It's not just magazine publishers crying the blues over the weak U.S. economy, which inspired advertisers to cut ad page placements 9.3 percent in 2001, and 10.4 percent this year, according to a recent report from market researcher Nielsen/NetRatings.
Magazine publishers have responded by tightening ad/edit ratios, decreasing trim sizes, and going with lighter basis weights. Cataloguers have also cut back, shifting promotions to the Internet and other electronic media, while pruning mail lists and slashing page counts. Corporations outside the publishing industry have also pulled back, trimming the number of brochures and other printed matter produced annually.
It all adds up to a major reduction in paper consumption in 2002-and paper manufacturers aren't optimistic the trend will reverse significantly anytime soon.
"When the economy isn't doing well, the paper market doesn't do well," says Barry Polsky, spokesperson for the American Forest and Paper Association (AF&PA) in Washington, D.C. "Publication papers are particularly sensitive to economic swings. Time, Newsweek; their advertising is down, because the economy was in the tank."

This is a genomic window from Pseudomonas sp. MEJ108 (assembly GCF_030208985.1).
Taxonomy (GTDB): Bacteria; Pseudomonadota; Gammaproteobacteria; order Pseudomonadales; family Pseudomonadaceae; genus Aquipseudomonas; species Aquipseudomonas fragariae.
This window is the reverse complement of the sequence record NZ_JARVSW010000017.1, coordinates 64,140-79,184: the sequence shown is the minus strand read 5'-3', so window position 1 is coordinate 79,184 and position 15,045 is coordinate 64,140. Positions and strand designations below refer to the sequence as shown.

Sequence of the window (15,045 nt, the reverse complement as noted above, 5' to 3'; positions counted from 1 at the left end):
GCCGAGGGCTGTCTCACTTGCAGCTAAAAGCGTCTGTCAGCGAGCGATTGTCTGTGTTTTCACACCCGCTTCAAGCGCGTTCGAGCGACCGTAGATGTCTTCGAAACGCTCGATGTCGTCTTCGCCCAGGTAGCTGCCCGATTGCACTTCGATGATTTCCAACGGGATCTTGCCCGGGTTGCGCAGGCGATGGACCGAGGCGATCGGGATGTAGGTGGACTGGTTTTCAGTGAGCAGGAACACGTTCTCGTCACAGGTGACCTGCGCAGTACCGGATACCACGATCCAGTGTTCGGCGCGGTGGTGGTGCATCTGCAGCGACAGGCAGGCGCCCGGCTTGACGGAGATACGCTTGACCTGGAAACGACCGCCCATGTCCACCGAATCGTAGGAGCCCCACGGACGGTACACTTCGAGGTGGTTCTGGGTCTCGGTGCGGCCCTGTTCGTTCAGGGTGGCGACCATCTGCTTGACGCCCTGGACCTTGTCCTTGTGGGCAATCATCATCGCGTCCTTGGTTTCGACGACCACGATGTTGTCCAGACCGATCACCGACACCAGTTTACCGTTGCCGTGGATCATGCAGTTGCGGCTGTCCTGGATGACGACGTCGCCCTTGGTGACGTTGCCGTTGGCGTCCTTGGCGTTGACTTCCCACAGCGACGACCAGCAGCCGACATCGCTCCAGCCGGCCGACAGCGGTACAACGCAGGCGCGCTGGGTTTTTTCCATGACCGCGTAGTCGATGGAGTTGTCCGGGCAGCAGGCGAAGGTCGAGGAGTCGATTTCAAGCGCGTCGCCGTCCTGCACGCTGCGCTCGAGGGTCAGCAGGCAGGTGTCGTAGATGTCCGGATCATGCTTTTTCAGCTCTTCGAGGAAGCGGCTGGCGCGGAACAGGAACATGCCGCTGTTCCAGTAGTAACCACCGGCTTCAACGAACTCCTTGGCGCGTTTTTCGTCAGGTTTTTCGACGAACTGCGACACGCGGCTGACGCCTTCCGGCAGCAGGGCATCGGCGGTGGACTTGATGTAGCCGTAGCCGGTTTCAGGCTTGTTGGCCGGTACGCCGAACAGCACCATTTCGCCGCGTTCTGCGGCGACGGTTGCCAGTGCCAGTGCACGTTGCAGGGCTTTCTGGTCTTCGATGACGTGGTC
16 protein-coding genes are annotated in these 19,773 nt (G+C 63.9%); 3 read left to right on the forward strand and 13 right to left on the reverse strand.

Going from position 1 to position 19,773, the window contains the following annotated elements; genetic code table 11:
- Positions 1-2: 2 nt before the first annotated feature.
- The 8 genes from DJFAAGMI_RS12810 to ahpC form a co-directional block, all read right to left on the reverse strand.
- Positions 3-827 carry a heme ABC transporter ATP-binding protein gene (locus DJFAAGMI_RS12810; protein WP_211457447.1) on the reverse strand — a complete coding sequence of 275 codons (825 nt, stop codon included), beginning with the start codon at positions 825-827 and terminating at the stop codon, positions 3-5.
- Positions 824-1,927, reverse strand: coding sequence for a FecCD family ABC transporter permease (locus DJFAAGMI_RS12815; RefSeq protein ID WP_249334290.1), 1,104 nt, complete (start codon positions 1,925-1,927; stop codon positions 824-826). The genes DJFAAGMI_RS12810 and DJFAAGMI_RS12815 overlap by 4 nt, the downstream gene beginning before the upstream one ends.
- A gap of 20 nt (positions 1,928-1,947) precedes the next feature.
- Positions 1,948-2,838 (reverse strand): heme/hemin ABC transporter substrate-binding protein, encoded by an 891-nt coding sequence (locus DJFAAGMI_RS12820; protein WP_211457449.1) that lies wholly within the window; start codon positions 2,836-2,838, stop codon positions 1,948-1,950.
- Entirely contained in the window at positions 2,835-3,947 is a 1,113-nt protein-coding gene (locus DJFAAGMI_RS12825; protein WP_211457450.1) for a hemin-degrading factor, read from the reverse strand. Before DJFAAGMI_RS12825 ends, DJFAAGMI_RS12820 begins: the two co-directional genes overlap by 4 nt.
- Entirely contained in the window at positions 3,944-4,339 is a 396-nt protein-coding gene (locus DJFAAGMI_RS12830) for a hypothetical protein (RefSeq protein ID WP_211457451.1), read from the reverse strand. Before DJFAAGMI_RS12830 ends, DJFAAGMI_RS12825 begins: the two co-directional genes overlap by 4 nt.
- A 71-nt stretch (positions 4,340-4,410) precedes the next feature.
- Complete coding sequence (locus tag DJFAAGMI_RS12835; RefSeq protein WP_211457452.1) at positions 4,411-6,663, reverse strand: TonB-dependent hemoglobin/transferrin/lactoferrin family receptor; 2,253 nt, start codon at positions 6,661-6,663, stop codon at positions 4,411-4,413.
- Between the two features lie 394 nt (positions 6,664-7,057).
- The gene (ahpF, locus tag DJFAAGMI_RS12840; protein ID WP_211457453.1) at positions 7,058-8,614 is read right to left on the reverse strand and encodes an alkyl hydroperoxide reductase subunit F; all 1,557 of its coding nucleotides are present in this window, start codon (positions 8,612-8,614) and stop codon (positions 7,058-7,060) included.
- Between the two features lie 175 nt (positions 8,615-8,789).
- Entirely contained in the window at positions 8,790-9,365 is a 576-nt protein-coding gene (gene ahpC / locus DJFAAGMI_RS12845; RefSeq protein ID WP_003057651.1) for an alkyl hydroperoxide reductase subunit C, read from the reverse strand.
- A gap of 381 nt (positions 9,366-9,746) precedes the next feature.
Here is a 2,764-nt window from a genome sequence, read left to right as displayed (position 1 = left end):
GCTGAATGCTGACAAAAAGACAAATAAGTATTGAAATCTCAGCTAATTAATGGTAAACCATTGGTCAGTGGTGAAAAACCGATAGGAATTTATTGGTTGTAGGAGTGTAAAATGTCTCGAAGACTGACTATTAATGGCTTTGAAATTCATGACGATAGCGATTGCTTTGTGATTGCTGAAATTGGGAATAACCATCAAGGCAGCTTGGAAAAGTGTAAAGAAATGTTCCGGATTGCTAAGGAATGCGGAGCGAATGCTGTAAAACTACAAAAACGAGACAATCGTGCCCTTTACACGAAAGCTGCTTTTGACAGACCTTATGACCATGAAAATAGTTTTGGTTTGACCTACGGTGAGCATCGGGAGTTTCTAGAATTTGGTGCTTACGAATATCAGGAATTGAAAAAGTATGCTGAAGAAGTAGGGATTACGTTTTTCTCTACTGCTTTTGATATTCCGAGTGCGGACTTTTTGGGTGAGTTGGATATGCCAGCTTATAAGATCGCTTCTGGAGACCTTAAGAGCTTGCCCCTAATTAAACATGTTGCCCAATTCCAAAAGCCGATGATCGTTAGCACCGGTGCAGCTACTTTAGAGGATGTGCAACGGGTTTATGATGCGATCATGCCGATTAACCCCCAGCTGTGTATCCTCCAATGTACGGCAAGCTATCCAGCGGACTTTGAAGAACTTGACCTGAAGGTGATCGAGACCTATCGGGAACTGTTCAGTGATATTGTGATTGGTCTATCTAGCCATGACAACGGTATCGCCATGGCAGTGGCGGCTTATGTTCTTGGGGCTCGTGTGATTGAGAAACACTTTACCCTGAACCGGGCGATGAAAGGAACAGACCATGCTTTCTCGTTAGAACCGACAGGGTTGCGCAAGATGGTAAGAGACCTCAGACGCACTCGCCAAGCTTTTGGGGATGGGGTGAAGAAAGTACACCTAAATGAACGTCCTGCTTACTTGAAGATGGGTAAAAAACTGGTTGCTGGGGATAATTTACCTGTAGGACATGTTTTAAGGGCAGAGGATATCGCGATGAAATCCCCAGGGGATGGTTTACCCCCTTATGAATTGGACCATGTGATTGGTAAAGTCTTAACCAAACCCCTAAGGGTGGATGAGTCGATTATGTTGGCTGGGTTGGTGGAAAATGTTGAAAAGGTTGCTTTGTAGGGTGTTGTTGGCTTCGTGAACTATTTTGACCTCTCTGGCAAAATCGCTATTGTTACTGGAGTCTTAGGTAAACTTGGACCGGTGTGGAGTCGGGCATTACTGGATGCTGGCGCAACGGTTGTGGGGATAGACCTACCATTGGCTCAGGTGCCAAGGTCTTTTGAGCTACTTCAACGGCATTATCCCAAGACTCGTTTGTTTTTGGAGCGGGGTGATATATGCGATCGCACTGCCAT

STRONG DOLLAR, WEAK MARKET
A bad economy and reduced consumption weren't the only issues challenging paper manufacturers this year. The strength of the U.S. dollar paved the way for foreign paper producers to discount their products domestically, while driving up prices of American-made papers overseas.
"Exports to Europe [have been dropping] considerably over the last three to four years," Polsky says. "The U.S. dollar was overvalued. Publishers [were] able to buy product more cheaply from overseas suppliers, [and that] hurt U.S. producers."
Paper producers have had to rethink their business practices to survive in this climate, says Normand Lecours, VP of sales with Domtar of Montreal. "It's not business as usual," he says. "To offset the struggling economy, we've reduced our number of offerings, and focused a lot on service."